WASHINGTON, D.C. - (Mealey's)
The reach of the Copyright Act's first-sale doctrine, codified at 17 U.S. Code Section 109(a), was debated November 8th
by an eight-member panel of the U.S. Supreme Court in a dispute over watches
lawfully manufactured abroad and sold domestically by a wholesale warehouse
chain (Costco Wholesale Corporation v. Omega S.A., No 08-1423, U.S. Sup.; See
5/3/10, Page 4).
Justice Elena Kagan was
recused from the case, which pits petitioner Costco Wholesale Corp. against
respondent and watchmaker Omega S.A.
In Quality King Distribs.
Inc. v. L'Anza Research Int'l Inc. (523 U.S. 135, 138 ) [enhanced version available to
lexis.com subscribers / unenhanced version available
from lexisONE Free Case Law], the
Supreme Court touched upon the affirmative defense of fair use in a case
involving goods manufactured domestically, sold abroad and then re-imported.
In that ruling, it was decided that Section 109(a) provides an exception to Section 602(a)(1)'s general ban on the unauthorized
importation of copyrighted works but that Section 602(a)(1) would retain
significant effect because the fair use doctrine applies only to copies
"lawfully made under this title" and not to copies made under foreign law.
The Ninth Circuit U.S. Court
of Appeals - which ultimately found in favor of Omega in the instant dispute,
reversing the U.S. District Court for the Southern District of California -
concluded that Quality King is limited to its facts and that the
first-sale doctrine does not apply to goods that are manufactured abroad and
then imported to the United States.
The Supreme Court granted certiorari
Arguing that a fair use
defense is indeed available to Costco, petitioner's attorney Roy T. Englert Jr.
of Robbins, Russell, Englert, Orseck & Untereiner in Washington, opened oral arguments by calling
the instant dispute a "repeat" of Quality King and accusing the Ninth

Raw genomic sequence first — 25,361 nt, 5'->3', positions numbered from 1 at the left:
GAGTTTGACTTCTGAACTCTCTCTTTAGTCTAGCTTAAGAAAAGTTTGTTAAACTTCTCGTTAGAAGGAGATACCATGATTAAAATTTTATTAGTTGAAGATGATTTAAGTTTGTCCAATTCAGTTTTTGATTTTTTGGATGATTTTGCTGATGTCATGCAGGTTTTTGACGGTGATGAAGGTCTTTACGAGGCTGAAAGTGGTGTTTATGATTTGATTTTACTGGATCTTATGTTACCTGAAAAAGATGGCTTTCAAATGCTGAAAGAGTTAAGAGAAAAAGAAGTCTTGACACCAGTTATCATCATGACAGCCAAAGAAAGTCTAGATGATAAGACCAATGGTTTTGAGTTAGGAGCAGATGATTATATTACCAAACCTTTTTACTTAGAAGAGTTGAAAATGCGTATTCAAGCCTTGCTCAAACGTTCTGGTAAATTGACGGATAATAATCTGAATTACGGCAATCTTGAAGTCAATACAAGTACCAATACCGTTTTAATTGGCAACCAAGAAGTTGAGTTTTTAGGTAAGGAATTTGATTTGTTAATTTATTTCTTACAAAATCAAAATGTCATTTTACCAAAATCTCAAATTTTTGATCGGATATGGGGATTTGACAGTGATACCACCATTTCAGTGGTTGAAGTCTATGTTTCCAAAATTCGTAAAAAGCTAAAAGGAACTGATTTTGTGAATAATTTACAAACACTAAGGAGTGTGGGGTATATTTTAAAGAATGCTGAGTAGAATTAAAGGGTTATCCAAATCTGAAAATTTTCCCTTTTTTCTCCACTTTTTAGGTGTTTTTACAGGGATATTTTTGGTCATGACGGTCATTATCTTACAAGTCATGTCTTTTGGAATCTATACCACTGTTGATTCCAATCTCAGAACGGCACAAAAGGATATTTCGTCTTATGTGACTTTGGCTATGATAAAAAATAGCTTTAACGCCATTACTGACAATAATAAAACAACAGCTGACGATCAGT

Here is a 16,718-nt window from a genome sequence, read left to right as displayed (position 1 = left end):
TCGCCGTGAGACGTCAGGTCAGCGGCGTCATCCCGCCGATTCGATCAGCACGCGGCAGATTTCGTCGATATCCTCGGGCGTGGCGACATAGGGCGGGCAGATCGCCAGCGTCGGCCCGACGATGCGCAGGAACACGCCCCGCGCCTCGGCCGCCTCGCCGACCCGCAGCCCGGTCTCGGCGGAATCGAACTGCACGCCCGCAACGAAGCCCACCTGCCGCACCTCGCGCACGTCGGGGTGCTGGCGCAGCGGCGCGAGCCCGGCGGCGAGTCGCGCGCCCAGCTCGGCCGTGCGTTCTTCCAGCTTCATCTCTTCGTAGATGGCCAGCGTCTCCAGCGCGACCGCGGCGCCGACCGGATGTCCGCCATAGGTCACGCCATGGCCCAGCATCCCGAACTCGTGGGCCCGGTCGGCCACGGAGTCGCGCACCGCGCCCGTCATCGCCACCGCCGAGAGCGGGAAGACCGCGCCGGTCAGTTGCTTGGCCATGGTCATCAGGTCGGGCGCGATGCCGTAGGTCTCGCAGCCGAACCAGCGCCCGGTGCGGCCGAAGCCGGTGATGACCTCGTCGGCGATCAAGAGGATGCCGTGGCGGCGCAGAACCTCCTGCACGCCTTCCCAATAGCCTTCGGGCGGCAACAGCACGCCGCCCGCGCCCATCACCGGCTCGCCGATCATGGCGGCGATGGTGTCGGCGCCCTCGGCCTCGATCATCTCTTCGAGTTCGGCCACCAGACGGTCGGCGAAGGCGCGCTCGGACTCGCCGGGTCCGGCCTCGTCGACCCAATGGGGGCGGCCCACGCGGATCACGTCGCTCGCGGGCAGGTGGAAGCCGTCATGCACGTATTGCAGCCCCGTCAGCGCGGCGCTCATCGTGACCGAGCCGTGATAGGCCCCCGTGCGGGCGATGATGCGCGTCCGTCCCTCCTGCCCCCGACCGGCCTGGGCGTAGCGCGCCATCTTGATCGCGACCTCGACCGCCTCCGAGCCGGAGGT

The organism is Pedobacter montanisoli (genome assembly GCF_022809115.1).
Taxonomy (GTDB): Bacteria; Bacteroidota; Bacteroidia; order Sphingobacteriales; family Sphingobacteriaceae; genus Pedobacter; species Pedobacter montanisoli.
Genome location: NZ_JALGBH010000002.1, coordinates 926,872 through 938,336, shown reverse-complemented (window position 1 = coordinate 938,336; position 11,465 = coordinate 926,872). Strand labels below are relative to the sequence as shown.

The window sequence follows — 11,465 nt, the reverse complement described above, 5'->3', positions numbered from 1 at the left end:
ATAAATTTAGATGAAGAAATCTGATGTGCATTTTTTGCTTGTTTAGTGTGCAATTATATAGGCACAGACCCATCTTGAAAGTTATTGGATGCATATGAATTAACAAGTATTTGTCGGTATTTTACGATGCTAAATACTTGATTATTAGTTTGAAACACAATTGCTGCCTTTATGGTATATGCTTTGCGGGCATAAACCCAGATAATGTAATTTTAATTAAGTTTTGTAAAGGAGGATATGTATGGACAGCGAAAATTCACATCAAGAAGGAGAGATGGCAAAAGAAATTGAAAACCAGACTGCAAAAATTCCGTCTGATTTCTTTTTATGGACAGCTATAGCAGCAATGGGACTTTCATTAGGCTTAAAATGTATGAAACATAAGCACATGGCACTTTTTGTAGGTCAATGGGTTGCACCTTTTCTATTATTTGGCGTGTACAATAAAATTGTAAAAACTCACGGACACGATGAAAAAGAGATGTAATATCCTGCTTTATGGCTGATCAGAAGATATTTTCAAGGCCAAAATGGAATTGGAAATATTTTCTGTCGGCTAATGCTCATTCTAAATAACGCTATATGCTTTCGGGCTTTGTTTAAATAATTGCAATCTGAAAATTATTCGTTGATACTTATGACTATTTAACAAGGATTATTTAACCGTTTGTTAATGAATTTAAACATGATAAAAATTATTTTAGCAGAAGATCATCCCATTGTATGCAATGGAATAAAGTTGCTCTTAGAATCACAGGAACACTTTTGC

Circuit of altering the doctrine to make it "uniquely favorable to foreign
manufacturing of copyrighted goods."
is wildly implausible that Congress had any such intent," Englert told the high
Aaron M. Panner of Kellogg,
Huber, Hansen, Todd in Washington, representing Omega, argued in contrast that
Costco's position would "eliminate any practical effect for Section 602(a)(1)
by making it not apply to legitimate copies," an outcome he deemed "quite
inconsistent with the structure of the Copyright Act."
Panner suggested that the first-sale doctrine should "be read in harmony" with
Section 602(a)(1) so that Section 602(a)1) is given "sufficient room to perform
the function that it was intended to perform - which is to ensure that a U.S.
copyright owner could protect domestic distribution rights against competition
from legitimate foreign copies."
precisely what's at issue here," he added.
[Editor's Note: Full
coverage will be in the Nov. 15 issue of Mealey'sTM Litigation Report: Intellectual Property. In the meantime,
the oral argument transcript is available at www.mealeysonline.com
or by calling the Customer Support Department at 1-800-833-9844.
Document #16-101115-015T. For all of your legal news needs, please visit www.lexisnexis.com/mealeys.]
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